dealing with relationship anxiety
Life & Relationships

How to manage a partner with relationship anxiety

Relationship anxiety is a common yet hideous enemy of couples. It’s what makes or breaks two people. Although, I believe that understanding why it’s happening and learning to properly address it can create a deeper, long-lasting connection.

When I started my first and current relationship, I was extra careful or anxious, for that matter, on whether it was actually going to be a good relationship or a heartbreak I would never forget. I felt as though my boyfriend’s intention was not real as he knew I had been single since birth. He was patient with me, though, and during the first few months of our relationship, I thought weird things like if he’s doing bad things behind my back or if he really loves me at all. It was very bad of a habit for a girlfriend, I know.

In case you think your partner has the same problem, don’t worry. It’s extremely common, and you don’t need to go head-on whenever he or she questions your intentions. Some of the common signs of relationship anxiety are:

  • Your partner suspects that you’re cheating when you’re actually not
  • Your partner always asks you how important she/he is in your life
  • “Are you breaking up with me now?” during arguments
  • “I feel like I don’t deserve you”
  • Your partner overanalyzes your words and actions
  • Always asks your whereabouts in details

As a partner who loves your person so much, you can do things to erase those questions and doubts in their head.

Relationship Anxiety

Disclaimer: I’m not a medical/mental health professional and the following information are mostly based on my experience and research.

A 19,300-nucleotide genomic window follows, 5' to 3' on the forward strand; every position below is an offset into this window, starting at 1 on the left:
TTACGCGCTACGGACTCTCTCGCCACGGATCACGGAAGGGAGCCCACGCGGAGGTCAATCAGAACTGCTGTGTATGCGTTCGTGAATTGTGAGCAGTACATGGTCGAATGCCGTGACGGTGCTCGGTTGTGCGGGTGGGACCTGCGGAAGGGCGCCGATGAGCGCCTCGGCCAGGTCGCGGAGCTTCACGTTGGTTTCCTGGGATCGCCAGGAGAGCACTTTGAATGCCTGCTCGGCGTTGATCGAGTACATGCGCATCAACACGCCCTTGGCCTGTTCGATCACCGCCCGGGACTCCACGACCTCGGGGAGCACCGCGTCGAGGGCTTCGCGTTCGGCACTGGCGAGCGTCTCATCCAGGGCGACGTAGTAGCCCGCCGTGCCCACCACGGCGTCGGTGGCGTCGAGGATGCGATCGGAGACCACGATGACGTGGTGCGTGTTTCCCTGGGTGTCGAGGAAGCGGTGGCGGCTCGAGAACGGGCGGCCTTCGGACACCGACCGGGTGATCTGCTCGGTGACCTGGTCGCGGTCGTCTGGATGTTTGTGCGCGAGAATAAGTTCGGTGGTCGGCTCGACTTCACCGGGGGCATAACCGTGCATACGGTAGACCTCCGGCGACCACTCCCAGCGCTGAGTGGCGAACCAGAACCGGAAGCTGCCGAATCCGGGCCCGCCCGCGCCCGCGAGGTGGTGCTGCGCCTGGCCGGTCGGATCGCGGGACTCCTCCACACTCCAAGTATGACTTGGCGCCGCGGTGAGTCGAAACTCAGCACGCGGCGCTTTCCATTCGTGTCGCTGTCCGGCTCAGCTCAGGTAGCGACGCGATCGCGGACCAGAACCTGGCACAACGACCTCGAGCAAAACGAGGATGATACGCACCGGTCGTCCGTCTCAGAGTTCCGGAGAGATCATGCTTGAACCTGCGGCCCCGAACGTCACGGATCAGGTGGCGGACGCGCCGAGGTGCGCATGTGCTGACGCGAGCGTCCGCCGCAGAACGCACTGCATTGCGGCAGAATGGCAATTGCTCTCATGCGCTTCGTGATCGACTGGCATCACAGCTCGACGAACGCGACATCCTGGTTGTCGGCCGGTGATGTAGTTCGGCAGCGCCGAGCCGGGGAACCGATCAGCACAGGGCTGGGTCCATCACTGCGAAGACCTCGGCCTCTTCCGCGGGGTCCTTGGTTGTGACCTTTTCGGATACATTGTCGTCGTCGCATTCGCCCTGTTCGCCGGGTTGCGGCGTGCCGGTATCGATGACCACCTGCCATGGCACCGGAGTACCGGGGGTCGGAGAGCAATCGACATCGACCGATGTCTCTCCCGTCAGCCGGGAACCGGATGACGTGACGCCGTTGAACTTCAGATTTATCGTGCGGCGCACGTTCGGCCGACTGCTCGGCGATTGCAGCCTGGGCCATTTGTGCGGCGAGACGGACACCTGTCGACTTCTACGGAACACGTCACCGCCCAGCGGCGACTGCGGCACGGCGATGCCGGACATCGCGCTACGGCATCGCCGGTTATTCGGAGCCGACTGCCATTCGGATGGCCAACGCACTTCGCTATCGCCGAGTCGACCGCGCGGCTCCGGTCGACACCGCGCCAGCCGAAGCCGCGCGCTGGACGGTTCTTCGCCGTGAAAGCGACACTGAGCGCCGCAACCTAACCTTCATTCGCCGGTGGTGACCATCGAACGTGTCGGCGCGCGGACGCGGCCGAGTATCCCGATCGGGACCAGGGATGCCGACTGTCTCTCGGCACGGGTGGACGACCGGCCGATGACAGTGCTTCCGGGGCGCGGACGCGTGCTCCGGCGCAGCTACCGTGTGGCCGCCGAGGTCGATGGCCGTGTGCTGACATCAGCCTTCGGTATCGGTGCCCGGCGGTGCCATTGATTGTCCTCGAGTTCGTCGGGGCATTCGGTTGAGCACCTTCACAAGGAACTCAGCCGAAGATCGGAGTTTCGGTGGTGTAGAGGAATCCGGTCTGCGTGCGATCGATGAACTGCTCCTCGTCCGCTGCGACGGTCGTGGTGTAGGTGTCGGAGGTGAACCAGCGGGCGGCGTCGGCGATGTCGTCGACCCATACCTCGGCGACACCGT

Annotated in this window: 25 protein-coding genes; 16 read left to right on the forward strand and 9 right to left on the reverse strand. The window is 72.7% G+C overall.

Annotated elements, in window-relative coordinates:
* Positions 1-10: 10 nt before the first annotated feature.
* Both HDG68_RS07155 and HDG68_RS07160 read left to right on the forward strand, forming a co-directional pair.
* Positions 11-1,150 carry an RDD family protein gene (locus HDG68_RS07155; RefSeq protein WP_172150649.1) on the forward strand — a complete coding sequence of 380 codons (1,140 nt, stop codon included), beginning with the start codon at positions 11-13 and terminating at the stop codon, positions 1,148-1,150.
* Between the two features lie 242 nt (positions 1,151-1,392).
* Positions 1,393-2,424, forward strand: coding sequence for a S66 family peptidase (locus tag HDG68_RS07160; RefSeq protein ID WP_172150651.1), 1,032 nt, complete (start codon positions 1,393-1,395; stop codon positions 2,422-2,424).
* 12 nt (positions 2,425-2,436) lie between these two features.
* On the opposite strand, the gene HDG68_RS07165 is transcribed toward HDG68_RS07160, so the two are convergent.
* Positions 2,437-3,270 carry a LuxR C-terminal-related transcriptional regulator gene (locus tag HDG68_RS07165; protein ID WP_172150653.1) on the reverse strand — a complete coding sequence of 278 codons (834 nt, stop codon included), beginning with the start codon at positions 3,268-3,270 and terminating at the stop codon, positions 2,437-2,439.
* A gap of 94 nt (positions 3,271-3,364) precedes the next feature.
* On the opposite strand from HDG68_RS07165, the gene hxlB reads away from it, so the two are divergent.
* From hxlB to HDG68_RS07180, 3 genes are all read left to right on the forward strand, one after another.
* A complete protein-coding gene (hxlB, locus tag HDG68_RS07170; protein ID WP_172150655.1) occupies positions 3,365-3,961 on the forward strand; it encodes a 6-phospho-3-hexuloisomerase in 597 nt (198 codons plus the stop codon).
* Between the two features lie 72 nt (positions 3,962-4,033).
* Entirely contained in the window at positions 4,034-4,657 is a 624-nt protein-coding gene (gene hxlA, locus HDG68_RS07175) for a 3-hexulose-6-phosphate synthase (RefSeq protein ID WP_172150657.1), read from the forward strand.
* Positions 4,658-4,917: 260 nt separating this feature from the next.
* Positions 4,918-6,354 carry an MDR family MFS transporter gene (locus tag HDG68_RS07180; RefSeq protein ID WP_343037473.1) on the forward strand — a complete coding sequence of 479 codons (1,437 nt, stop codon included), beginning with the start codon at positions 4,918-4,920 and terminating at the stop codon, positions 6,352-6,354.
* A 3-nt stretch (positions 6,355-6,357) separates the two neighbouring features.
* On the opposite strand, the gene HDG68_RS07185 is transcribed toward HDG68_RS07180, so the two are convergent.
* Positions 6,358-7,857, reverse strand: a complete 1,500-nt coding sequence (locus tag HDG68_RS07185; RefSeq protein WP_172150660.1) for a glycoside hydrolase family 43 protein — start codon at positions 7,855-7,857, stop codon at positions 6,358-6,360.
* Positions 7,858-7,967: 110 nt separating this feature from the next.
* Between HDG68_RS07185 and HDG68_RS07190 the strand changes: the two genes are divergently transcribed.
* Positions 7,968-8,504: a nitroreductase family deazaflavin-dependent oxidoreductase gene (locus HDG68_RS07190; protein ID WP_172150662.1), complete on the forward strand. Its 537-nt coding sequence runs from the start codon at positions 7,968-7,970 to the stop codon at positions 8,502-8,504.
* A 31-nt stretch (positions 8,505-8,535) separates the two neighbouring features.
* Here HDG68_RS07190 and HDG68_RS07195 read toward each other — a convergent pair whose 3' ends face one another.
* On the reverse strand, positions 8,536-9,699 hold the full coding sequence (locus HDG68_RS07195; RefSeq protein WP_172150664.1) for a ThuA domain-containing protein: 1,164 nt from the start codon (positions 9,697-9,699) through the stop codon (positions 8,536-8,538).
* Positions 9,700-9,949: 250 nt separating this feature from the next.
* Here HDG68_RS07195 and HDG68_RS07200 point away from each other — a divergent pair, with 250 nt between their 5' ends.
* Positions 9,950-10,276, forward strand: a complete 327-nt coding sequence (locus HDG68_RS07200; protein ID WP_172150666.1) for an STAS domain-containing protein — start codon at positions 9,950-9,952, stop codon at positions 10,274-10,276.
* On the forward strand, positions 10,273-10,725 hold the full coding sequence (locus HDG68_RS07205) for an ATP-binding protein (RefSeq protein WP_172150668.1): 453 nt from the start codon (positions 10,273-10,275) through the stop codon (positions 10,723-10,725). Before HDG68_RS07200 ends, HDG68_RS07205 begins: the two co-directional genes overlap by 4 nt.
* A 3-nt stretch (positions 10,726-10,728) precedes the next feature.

Acknowledge that they have relationship anxiety

Being anxious about anything isn’t being overdramatic. To properly address a certain situation, you have to acknowledge that it’s happening and not deny it. Stop telling your partner with insensitive things like “You’re being a drama queen,” “You’re acting like a child,” or “It’s all in your head.” When you say these to them, it makes them question their sensibility.

When you understand that your partner has relationship anxiety, you will eventually find your way on how to calm the noise in their head. It’s always better to know your enemies. It’s not your partner. It’s their anxiety.

Prove them your real intentions

Getting questions like “do you really love me?” when the relationship is new sounds okay, but getting asked the same thing over and over again can be annoying. When your partner keeps seeking reassurance in the relationship, do give them the reasons to actually get it from you. Don’t lie about your whereabouts; it’s a general rule to respect and be honest with your partner. More than words, prove to them how real your intentions are through actions and they will eventually move on from these doubts.